Dogs all have different, unique personalities and traits; when they get together, it can be fantastic or disastrous, no matter their size.

Being Alone Together

You should not leave your German Shepherd alone with your new small pup until you know that they are comfortable with each other and will behave appropriately.

Leaving your GSD unattended with a small dog can lead to serious unwanted consequences for the smaller dog.

If you are not present and are still not entirely sure how your GSD and a new puppy will get along, it is important that you keep them separated.

Many owners find that using a crate is an effective solution, and crate training a German Shepherd puppy is something that you should consider doing anyway.

This way, your adult GSD and your new puppy will still be able to interact while ensuring your puppy’s safety.

Should you choose to crate train your pup, it is important that you get a crate large enough to accommodate him as he grows at a rapid pace.

When crated, a dog should have just enough room to comfortably lie down. If a puppy has too much available space in his crate, he may actually injure himself.

A good quality crate, like Midwest Homes iCrateOpens in a new tab., come with a divider that allows for you to adjust the space available for your GSD as he grows.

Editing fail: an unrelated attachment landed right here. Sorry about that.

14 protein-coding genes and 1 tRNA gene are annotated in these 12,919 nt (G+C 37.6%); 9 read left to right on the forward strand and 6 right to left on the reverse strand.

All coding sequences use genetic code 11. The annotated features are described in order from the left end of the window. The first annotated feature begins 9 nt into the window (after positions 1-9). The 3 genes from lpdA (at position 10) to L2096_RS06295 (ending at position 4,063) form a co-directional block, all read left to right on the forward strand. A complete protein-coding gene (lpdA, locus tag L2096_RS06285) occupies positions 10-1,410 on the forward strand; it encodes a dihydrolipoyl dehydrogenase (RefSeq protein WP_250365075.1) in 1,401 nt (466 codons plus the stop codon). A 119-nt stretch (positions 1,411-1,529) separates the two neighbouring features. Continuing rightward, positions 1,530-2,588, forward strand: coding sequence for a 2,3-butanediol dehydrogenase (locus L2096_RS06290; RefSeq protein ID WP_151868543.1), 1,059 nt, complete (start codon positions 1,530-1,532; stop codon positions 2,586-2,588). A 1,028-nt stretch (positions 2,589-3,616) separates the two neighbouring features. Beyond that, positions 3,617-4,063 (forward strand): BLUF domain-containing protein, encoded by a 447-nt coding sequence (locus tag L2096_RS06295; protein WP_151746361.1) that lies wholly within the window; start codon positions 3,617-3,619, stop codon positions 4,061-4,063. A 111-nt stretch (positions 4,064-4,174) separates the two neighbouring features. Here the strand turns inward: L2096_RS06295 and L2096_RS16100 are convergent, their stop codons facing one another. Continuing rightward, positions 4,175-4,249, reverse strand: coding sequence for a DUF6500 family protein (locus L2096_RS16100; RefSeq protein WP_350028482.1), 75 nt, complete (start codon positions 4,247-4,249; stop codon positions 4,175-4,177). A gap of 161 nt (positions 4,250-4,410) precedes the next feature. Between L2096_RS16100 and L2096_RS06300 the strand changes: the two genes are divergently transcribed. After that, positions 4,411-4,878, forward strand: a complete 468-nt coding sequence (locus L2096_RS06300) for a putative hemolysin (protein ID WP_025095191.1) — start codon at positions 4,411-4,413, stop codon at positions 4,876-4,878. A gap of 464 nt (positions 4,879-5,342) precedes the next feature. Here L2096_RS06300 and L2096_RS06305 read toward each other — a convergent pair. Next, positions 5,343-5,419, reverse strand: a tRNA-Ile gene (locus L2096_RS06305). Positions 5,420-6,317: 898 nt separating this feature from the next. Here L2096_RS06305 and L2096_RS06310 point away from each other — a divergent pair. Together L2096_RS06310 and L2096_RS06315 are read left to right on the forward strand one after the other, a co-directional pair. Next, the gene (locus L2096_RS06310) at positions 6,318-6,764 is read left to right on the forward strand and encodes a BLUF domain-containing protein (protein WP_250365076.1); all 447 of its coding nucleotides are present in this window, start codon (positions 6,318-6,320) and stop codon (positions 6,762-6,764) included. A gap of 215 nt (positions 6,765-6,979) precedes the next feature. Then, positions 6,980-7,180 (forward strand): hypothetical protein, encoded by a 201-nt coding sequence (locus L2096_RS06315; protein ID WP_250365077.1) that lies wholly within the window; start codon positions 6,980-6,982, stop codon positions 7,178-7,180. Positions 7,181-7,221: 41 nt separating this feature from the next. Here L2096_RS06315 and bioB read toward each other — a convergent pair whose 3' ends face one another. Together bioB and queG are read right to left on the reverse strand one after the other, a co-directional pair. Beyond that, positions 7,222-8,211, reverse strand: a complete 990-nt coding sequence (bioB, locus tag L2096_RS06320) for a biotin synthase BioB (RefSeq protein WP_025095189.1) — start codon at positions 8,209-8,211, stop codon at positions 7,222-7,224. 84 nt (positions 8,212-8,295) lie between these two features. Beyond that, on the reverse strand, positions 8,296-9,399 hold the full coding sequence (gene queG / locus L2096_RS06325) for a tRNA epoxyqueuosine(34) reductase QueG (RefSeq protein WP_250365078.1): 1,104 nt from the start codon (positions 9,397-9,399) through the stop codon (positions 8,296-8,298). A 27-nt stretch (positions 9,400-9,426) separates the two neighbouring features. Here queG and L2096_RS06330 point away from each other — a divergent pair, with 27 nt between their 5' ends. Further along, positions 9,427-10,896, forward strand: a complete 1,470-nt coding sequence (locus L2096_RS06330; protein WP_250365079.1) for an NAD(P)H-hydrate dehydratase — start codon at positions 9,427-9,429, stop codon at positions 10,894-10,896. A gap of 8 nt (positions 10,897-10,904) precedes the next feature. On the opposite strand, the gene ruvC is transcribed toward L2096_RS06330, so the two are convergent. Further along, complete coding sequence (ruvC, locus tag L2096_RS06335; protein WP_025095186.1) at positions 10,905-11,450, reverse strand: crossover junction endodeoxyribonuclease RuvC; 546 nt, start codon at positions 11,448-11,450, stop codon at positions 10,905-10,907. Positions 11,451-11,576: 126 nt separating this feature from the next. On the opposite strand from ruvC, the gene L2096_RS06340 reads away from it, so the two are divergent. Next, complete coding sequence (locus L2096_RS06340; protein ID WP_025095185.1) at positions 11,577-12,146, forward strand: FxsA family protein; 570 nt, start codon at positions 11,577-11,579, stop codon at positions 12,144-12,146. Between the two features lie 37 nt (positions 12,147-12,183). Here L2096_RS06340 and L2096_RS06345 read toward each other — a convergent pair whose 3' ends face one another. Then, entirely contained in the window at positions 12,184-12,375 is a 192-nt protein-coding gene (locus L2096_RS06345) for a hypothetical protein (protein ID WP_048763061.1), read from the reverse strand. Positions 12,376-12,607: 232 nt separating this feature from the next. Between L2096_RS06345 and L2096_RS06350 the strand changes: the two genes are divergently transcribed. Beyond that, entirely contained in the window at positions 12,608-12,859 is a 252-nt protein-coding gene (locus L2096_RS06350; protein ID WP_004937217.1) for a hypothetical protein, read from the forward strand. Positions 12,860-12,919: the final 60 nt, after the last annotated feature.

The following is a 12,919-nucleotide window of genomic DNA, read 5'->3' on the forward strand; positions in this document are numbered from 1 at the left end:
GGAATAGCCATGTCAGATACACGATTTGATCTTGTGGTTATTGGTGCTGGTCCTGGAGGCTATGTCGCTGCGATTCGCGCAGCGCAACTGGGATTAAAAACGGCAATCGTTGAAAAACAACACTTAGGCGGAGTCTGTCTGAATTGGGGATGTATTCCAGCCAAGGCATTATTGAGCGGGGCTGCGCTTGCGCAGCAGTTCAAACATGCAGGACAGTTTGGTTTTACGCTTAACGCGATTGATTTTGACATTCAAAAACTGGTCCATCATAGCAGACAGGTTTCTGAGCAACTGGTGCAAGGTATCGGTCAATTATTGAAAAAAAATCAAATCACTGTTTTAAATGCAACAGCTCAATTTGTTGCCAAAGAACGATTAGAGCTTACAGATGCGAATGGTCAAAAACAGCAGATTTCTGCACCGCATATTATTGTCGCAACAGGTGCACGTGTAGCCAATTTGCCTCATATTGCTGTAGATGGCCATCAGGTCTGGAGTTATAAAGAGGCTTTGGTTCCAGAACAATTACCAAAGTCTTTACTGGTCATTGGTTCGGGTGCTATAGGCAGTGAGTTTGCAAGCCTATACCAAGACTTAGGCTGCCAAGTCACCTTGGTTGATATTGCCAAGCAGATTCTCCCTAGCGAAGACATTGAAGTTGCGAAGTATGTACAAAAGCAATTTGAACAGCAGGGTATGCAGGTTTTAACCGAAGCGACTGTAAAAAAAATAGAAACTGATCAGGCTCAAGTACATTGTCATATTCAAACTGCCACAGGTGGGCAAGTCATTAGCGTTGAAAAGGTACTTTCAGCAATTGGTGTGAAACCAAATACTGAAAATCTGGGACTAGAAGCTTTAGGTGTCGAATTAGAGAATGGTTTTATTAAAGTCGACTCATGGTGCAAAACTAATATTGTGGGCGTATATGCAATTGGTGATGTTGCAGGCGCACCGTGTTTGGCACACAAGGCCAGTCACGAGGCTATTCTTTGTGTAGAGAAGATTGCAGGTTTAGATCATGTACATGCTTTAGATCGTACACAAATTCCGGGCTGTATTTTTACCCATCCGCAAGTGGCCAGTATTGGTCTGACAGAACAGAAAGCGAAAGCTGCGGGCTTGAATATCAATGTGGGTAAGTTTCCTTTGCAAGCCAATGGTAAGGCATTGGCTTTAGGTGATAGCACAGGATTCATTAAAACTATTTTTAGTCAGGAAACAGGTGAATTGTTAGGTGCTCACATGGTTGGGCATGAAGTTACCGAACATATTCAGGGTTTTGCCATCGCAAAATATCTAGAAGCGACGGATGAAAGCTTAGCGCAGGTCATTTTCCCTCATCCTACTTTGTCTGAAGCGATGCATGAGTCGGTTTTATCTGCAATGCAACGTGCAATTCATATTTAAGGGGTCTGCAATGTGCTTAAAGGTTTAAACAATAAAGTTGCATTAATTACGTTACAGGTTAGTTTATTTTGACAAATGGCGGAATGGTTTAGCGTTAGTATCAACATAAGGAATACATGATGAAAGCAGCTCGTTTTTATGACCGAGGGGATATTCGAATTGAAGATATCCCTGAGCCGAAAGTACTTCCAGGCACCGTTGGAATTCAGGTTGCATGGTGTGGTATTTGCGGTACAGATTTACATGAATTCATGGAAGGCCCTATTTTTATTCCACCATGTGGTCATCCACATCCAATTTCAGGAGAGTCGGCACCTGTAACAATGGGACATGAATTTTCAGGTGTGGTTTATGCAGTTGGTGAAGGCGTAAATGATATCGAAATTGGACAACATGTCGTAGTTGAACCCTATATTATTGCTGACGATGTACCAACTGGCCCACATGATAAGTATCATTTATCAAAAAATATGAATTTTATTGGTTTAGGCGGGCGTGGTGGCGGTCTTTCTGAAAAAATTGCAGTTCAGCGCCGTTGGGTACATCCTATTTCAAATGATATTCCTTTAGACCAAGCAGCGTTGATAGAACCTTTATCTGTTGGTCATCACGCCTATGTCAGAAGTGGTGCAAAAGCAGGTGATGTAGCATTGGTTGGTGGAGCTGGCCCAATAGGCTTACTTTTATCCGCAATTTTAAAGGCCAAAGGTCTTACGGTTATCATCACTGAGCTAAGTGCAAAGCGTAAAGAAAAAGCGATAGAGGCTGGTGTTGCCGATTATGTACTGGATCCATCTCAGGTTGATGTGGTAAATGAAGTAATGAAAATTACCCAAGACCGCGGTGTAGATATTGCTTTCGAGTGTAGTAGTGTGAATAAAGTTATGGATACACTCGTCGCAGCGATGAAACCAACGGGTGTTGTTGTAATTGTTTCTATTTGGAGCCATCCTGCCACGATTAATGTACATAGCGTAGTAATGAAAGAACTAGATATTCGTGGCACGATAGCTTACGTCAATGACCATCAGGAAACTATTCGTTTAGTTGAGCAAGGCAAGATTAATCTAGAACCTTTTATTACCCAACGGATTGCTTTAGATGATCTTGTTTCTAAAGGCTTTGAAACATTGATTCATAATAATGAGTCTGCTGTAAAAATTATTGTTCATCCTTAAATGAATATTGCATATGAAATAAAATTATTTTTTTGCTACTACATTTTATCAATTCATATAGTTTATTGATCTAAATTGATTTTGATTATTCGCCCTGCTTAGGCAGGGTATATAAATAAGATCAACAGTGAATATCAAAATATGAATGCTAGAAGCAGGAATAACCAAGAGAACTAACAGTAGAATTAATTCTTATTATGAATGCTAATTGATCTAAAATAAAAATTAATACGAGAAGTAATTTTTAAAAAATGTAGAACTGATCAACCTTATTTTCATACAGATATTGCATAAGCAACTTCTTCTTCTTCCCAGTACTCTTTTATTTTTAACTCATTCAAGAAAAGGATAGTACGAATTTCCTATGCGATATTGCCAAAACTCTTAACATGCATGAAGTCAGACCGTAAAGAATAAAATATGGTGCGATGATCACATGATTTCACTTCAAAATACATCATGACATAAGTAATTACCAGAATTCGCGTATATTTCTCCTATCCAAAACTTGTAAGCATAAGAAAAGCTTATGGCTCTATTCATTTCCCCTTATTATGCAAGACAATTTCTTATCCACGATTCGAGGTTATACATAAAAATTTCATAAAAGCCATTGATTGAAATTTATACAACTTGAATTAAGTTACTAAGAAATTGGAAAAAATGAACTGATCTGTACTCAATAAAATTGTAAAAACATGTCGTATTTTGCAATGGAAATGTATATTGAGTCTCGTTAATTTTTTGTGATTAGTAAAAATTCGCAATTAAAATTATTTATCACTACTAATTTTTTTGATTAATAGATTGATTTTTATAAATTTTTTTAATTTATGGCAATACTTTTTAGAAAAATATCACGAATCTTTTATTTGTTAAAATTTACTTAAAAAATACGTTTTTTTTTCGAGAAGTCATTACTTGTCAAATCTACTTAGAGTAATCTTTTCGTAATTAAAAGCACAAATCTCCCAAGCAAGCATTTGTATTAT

A Small Dog May Cause Your GSD Anxiety

Just like people, German Shepherds can suffer from anxiety.

Bringing home a new (tiny!) dog means a change in your GSD’s environment, which can actually trigger anxiety in your GSD. 

Consider all of the changes that your German Shepherd may possibly experience by adding a new doggie family member.

You can do your part by helping your GSD stick to his routines by following these guidelines:

  • Make sure to keep your dog’s feeding schedule consistent. Do not deviate from his regular schedule.
  • Stay with your dog’s current walking schedule. Gradually include your new puppy on walks with your adult GSD.
  • Do not focus all of your attention on your new puppy. Make sure to shower your adult GSD with affection so that he doesn’t feel neglected.